int i;
        class Local {
            {
                for (int i = 0; i < 10; i++)
                    System.out.println(i);
            }
        }
        new Local();
    }
}

On the other hand, local variables with the same name may be declared in two separate blocks or for statements, neither of which contains the other:

class Test3 {
    public static void main(String[] args) {
        for (int i = 0; i < 10; i++)
            System.out.print(i + " ");
        for (int i = 10; i > 0; i--)
            System.out.print(i + " ");
        System.out.println();
    }
}

This program compiles without error and, when executed, produces the output:

0 1 2 3 4 5 6 7 8 9 10 9 8 7 6 5 4 3 2 1

This style is also common with pattern matching, where repeated type test patterns often employ the same pattern name:

class Test4 {
    class Point {
        int x, y;
    }
    public static void test(Object a, Object b, Object c) {
        if (a instanceof Point p) {
            System.out.print("a is a point (" + p.x + ", " + p.y);
        }
        if (b instanceof Point p){
            System.out.print("b is a point (" + p.x + ", " + p.y);
        } else if (c instanceof Point p) {
            System.out.print("c is a point (" + p.x + ", " + p.y);
        }
        System.out.println();
    }
}

However, pattern variables are not allowed to shadow other pattern variables; a compile-time error occurs for the following program:

class Test5 {
    public static void test(Object a, Object b, Object c) {
        if (a instanceof Point p) {
            System.out.print("a is a point (" + p.x + ", " + p.y);
            if (b instanceof Point p){
                System.out.print("b is a point (" + p.x + ", " + p.y);
            }
        }
        System.out.println();
    }
}

Pattern variables are, like local variables, not allowed to shadow local variables; a compile-time error occurs for the following program:

class Test6 {
    class Point {
        int x, y;
        Point(int x, int y) {
            this.x = x;
            this.y = y;
        }
    }
    public static void test(Object o) {
        Point p = new Point(0,0);
        if (o instanceof Point p)
            System.out.println("I get your point");
    }
}

6.4.1 Shadowing

Some declarations may be shadowed in part of their scope by another declaration of the same name, in which case a simple name cannot be used to refer to the declared entity.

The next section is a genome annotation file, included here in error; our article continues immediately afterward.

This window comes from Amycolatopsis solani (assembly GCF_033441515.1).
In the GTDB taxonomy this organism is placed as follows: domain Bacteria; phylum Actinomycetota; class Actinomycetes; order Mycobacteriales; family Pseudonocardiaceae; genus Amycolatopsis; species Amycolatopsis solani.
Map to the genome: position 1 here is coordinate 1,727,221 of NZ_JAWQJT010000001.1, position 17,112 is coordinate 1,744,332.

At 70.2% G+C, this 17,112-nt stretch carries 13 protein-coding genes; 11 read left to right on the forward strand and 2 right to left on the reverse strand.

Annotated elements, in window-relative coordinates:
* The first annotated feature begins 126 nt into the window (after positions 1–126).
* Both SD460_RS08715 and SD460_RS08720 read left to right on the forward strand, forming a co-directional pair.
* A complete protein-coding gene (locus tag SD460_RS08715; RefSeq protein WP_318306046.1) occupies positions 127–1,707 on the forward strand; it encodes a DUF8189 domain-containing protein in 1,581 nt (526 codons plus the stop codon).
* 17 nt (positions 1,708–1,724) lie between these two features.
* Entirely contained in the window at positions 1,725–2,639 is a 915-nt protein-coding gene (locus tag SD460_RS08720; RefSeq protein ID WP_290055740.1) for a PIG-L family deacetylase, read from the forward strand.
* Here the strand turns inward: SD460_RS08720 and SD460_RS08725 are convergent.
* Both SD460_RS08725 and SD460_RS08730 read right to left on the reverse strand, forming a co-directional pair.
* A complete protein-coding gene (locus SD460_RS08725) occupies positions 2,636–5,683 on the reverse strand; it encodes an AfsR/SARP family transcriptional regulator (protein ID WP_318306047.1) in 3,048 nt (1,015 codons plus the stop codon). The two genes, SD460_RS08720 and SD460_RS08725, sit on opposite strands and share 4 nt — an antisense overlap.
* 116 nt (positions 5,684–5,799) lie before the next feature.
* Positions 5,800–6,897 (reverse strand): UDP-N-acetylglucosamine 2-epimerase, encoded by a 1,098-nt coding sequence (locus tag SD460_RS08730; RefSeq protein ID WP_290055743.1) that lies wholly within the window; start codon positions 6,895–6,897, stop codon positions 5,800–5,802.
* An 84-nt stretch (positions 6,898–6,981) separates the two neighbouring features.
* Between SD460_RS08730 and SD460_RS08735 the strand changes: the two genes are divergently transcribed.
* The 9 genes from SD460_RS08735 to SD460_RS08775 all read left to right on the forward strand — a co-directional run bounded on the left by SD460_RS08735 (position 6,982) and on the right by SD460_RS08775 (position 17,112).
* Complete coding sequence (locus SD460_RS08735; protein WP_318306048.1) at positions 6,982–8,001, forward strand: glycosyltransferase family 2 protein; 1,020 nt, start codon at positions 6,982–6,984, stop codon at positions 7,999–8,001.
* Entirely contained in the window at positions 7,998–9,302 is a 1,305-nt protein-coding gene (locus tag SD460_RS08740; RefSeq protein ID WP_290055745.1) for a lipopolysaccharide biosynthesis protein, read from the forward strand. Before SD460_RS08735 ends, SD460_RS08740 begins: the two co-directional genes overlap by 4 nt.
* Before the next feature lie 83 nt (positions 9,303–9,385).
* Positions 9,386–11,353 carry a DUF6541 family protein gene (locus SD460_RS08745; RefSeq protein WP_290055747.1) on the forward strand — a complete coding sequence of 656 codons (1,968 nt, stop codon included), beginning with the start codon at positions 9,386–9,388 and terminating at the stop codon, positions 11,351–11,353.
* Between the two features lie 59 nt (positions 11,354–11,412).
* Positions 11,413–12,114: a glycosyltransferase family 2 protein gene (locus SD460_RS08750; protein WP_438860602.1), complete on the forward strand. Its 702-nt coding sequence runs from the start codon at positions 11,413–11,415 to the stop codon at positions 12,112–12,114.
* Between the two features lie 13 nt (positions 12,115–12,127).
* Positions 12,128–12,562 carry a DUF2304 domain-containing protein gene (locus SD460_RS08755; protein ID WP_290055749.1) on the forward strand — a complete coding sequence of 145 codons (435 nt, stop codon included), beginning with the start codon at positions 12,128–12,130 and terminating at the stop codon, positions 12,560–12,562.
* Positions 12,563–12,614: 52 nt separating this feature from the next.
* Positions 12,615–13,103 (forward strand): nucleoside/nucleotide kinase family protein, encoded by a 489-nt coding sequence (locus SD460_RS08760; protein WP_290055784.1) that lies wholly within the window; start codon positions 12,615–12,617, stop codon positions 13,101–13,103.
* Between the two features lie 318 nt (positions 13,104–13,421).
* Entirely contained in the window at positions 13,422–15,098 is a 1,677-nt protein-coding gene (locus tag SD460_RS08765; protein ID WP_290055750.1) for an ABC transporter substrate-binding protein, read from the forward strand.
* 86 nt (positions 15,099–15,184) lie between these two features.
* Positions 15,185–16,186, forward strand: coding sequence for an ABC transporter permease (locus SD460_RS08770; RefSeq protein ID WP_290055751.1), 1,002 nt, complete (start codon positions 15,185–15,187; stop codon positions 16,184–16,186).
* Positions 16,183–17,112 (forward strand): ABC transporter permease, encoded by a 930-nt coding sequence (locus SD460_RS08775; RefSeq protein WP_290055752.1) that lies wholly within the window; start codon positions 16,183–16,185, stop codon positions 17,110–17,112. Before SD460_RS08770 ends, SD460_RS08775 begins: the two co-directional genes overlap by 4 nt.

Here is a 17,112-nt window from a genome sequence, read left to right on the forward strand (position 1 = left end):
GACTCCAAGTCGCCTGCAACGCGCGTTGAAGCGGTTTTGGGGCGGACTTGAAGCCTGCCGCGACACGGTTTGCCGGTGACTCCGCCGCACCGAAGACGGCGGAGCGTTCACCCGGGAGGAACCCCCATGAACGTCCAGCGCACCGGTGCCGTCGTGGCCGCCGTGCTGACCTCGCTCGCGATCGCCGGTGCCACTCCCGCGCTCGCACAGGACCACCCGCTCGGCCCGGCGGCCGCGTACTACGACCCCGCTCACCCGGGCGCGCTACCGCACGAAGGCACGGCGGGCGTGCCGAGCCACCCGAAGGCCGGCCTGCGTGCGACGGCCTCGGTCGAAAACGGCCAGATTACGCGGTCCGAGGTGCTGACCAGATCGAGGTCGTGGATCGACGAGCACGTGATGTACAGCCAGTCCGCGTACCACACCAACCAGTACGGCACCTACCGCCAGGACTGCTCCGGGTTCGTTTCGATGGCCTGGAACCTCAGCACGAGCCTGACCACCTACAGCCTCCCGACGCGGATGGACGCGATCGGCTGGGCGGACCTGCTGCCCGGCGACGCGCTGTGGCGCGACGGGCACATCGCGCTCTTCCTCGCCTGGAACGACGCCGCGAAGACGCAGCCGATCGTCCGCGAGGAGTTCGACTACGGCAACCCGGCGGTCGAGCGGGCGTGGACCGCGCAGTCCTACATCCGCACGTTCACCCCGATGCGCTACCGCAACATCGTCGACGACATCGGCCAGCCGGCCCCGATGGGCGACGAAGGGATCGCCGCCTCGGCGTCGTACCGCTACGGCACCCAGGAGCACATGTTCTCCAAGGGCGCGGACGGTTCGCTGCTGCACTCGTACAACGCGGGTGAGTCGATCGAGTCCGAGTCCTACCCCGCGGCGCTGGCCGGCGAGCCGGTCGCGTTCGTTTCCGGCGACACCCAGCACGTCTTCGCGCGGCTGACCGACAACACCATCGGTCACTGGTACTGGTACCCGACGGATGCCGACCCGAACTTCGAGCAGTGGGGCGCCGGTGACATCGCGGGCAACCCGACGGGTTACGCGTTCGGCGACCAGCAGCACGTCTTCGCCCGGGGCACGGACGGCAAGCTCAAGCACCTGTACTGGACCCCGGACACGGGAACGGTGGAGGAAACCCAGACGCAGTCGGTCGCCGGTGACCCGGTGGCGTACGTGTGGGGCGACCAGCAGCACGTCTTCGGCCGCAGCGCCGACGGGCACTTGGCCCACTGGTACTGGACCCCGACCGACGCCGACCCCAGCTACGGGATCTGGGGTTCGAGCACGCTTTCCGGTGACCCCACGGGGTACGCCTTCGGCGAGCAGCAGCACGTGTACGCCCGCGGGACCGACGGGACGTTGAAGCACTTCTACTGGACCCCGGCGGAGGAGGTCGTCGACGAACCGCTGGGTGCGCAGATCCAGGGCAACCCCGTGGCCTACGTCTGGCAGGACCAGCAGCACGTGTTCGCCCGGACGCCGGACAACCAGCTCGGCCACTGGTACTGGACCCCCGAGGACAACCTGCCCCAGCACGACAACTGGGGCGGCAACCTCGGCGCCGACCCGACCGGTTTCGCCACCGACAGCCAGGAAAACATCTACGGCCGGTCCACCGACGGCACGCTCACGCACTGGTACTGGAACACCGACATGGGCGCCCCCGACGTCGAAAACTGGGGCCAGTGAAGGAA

Shadowing is distinct from hiding (8.3, 8.4.8.2, 8.5, 9.3, 9.5), which applies only to members which would otherwise be inherited but are not because of a declaration in a subclass. Shadowing is also distinct from obscuring (6.4.2).

A declaration d of a type named n shadows the declarations of any other types named n that are in scope at the point where d occurs throughout the scope of d.

A declaration d of a field or formal parameter named n shadows, throughout the scope of d, the declarations of any other variables named n that are in scope at the point where d occurs.

A declaration d of a local variable, pattern variable, or exception parameter named n shadows, throughout the scope of d, (a) the declarations of any other fields named n that are in scope at the point where d occurs, and (b) the declarations of any other variables named n that are in scope at the point where d occurs but are not declared in the innermost class in which d is declared.

A declaration d of a method named n shadows the declarations of any other methods named n that are in an enclosing scope at the point where d occurs throughout the scope of d.

A package declaration never shadows any other declaration.

A type-import-on-demand declaration never causes any other declaration to be shadowed.

A static-import-on-demand declaration never causes any other declaration to be shadowed.

A single-type-import declaration d in a compilation unit c of package p that imports a type named n shadows, throughout c, the declarations of:

A single-static-import declaration d in a compilation unit c of package p that imports a field named n shadows the declaration of any static field named n imported by a static-import-on-demand declaration in c, throughout c.